As I write this, the UK’s rail network is being paralysed by the biggest national rail strike in 30 years. Many of the people who use the trains – commuters travelling to work, students at school or college – probably won’t know what a strike is. Or, at least, this will be the first time they have been inconvenienced by one.
The rail strike is a proper blast from the past and not just because industrial action on this scale is so rare these days. It is also because at the heart of the dispute is the need to modernise the rail industry and abandon the old, inefficient working practices that persist in the sector.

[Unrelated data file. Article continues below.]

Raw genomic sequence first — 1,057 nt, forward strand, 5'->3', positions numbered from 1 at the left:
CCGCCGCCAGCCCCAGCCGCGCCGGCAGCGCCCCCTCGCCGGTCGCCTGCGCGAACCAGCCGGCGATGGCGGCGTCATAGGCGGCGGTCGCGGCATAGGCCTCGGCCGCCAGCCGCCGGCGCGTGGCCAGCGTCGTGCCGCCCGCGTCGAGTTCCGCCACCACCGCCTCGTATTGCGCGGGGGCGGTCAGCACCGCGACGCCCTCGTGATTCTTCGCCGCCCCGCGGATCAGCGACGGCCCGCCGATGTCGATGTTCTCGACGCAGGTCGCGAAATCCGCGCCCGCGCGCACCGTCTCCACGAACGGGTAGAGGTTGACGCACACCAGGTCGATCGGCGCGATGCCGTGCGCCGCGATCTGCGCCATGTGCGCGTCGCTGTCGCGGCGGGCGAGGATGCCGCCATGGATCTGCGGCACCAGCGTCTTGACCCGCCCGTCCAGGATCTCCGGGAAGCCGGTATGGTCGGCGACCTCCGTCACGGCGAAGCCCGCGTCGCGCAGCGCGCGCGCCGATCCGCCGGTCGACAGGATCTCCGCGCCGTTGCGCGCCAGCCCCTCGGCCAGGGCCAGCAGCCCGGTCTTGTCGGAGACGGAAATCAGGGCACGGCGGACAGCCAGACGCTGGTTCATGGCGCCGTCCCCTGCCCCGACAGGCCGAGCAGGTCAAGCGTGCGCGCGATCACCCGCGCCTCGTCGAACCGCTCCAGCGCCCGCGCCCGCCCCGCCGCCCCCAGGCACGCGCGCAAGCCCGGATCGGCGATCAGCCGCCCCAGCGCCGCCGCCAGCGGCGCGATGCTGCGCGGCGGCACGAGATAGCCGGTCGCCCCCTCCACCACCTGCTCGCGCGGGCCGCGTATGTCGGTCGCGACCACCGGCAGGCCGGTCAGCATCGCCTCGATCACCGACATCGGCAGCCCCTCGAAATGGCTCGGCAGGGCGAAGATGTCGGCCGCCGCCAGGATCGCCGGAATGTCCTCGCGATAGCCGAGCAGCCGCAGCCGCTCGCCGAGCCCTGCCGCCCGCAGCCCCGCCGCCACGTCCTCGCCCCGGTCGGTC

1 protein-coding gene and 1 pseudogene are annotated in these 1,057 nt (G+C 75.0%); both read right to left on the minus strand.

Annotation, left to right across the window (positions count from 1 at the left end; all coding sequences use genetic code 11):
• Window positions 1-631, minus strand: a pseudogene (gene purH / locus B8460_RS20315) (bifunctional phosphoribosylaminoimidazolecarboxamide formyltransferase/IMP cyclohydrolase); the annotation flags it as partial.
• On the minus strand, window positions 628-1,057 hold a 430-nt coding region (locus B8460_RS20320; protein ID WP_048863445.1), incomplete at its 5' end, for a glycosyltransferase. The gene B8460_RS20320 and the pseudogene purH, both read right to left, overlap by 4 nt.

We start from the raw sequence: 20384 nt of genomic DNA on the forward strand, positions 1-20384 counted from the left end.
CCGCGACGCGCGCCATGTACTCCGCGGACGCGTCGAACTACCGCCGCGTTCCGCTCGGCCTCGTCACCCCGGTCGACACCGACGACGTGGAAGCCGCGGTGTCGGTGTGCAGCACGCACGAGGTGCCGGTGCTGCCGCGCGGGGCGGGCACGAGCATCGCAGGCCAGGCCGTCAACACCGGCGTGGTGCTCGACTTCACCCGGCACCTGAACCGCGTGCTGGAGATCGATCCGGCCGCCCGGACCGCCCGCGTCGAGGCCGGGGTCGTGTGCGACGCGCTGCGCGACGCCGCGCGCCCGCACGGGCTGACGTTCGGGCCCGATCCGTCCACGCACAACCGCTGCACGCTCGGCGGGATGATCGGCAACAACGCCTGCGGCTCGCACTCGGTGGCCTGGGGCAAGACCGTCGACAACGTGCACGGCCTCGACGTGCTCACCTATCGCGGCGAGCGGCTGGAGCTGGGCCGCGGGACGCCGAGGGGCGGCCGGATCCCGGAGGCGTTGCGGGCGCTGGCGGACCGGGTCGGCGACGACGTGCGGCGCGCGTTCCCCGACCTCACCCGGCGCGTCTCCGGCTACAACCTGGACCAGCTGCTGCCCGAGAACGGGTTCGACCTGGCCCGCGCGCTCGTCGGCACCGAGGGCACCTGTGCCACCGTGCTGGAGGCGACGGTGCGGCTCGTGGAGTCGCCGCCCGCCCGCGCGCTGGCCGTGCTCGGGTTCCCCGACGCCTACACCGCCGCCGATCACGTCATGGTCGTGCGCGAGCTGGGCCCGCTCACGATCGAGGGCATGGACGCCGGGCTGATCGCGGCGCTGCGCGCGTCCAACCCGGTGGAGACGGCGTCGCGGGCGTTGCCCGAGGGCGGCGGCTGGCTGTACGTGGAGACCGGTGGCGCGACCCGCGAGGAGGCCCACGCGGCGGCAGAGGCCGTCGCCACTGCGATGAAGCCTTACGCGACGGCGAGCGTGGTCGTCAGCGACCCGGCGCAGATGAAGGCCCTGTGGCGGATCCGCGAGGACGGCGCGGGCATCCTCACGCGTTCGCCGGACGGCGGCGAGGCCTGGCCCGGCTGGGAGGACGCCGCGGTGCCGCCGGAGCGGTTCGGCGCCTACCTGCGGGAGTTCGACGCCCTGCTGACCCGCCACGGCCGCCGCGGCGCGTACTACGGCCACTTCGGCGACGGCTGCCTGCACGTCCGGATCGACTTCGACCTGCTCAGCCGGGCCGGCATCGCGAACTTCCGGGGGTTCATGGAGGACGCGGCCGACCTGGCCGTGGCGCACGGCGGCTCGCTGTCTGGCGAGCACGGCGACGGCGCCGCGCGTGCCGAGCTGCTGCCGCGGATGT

Some people have to travel by train but most people embarking on a long journey these days naturally prefer to travel by car. Would that change if the rail industry modernised? HS2 and its supporters obviously hope so. And judging by the crowds that greeted the opening of TfL’s Elizabeth line last month, rail can still be popular.
For now though, the UK’s road network remains the most important transport infrastructure in the country and there are plenty of projects in the planning to extend and improve it. And as Britain’s roads become increasingly choked with traffic, continued investment in the network is crucial.